President Donald Trump is "wired" to hit back at anyone he believes is criticizing him -- a habit a recently departed Trump Organization executive says can sometimes "create an even bigger adversary."

Longtime compliance officer George Sorial, who this week released a book about his time working for Trump, told CNN in an interview this week that Trump's behavior in office is consistent with what he saw over the years.

"That's just how he's wired. He's a firm believer in hitting back," Sorial said. "I think counterpunching is part of his personality."

When asked if that reaction ever hurts the President, Sorial acknowledged that it can.

"Sometimes when you attack an adversary, you create an even bigger adversary," Sorial said. "In essence, you create a monster."

Sorial's departure this month comes as the Trump Organization is under increasing scrutiny by the Democratic-led House, as well as federal and state law enforcement in New York, over its accounting and business practices.

The President on Tuesday praised Sorial's book, "The Real Deal: My Decade Fighting Battles and Winning Wars with Trump." The book is being published by an imprint of HarperCollins that deals with conservative ideas.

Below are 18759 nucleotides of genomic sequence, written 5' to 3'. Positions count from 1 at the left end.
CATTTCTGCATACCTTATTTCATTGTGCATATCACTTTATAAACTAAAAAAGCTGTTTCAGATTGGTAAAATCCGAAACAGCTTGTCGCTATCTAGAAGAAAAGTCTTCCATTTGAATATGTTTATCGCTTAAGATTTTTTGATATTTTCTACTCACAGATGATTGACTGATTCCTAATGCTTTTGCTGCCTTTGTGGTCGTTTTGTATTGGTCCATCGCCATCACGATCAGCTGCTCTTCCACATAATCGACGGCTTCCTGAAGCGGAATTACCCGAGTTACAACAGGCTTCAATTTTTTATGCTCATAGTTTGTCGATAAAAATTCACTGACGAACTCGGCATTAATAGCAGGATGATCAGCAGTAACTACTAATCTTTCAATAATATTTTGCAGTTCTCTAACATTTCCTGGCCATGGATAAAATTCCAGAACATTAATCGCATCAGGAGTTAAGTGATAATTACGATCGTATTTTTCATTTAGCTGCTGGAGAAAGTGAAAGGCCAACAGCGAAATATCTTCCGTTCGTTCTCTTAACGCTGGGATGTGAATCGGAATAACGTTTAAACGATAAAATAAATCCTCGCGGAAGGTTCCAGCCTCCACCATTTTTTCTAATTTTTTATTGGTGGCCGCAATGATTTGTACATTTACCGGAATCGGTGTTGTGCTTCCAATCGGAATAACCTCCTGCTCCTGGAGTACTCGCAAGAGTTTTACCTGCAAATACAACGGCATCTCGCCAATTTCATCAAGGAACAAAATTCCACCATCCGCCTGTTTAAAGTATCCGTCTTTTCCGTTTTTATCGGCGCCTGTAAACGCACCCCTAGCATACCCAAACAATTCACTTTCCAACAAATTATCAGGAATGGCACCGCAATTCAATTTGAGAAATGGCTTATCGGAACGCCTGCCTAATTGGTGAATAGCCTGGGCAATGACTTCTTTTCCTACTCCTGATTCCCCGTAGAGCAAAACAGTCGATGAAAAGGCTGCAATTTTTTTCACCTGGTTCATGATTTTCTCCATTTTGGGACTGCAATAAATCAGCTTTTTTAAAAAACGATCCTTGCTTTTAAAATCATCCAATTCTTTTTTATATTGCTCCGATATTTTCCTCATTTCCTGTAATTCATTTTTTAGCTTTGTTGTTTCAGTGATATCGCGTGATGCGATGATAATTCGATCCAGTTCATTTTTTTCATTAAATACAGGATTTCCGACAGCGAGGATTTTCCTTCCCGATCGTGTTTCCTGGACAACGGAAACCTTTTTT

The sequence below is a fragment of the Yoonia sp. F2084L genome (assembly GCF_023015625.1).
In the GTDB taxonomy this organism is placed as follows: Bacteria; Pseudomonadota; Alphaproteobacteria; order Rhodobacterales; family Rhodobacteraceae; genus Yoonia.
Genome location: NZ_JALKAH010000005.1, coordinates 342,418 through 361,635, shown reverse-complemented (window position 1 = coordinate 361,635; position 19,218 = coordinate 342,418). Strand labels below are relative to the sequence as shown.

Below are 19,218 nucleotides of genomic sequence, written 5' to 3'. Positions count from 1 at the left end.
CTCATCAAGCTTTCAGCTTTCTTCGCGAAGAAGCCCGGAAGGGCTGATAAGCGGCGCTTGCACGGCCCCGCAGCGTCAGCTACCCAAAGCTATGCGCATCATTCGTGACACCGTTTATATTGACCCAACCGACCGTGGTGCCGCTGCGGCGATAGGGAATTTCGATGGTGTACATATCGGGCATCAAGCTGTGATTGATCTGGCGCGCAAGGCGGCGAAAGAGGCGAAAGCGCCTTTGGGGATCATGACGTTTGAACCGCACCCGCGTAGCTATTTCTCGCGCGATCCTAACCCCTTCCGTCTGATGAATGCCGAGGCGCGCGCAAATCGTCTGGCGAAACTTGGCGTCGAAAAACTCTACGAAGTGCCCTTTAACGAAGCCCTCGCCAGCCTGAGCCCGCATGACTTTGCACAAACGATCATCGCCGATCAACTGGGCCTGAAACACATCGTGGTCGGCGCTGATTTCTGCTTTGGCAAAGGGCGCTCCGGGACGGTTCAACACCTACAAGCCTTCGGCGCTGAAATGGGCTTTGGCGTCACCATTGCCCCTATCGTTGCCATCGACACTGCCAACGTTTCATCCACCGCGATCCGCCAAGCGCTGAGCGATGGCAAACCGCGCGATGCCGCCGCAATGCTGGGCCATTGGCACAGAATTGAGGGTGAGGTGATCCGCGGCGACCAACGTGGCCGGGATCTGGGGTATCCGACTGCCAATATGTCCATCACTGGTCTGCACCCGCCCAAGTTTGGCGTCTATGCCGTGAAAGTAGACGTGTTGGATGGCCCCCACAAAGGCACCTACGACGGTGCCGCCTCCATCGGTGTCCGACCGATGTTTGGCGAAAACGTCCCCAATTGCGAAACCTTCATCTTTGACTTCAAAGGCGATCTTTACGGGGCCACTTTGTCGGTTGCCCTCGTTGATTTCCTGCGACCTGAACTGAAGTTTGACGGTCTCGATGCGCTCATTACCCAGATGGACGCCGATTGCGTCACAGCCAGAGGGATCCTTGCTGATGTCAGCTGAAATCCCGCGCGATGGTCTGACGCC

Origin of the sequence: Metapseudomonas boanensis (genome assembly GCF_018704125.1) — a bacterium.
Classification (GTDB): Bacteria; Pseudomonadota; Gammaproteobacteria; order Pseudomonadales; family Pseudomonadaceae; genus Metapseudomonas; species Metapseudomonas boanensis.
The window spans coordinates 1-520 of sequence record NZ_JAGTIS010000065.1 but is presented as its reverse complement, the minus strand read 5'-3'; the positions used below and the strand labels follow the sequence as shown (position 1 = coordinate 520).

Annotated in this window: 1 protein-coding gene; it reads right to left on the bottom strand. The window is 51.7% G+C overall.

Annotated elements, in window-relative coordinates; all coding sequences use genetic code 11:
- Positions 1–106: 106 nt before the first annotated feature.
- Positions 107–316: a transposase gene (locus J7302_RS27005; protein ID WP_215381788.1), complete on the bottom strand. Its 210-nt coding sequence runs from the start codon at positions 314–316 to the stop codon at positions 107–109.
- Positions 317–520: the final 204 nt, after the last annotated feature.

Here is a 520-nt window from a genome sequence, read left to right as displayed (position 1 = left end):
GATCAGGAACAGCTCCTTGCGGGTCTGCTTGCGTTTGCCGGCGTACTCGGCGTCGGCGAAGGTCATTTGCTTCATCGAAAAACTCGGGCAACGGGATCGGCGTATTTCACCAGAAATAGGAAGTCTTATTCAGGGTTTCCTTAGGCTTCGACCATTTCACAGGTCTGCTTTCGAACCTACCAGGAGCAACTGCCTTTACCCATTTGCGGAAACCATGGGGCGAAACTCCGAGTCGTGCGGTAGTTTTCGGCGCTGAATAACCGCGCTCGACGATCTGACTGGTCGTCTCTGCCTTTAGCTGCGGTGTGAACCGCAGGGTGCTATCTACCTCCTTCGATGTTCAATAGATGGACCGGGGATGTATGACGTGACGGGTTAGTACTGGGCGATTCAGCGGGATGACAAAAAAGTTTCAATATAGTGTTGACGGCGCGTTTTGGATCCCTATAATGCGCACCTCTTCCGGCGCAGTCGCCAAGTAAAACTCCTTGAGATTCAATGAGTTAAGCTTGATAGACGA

Sorial told CNN that the myriad investigations pose a challenge for the President's company, which is run by his two eldest sons while Trump holds office.

"I would be disingenuous if I didn't admit that," Sorial said. "It is a challenge, of course, but it's a challenge that we will meet and defeat. I don't think anyone is laying up at night worrying about these ongoing investigations."

Sorial was named chief compliance counsel for the Trump Organization following Trump's election. The role was created as part of a larger effort to monitor and address potential conflicts of interest.

Sorial became the primary liaison between the Trump Organization and congressional Democrats who have launched multiple investigations of the President's business.

In his interview with CNN, he singled out the House Oversight Chairman Elijah Cummings, who has blasted Trump for breaking presidential precedent by refusing to divest himself from his businesses entirely.

"Privately and publicly, we've offered to sit down and talk to him about some of these things," Sorial says. "But what you have here is that there's politics. There's no interest in finding fact. They're out to bring down anyone that's in [Trump's] circle to make him look bad. That's why meetings like the one I suggested have never taken place."

A Democratic congressional aide responded that the Constitution gives Congress the power to ensure the President is complying with the Constitution.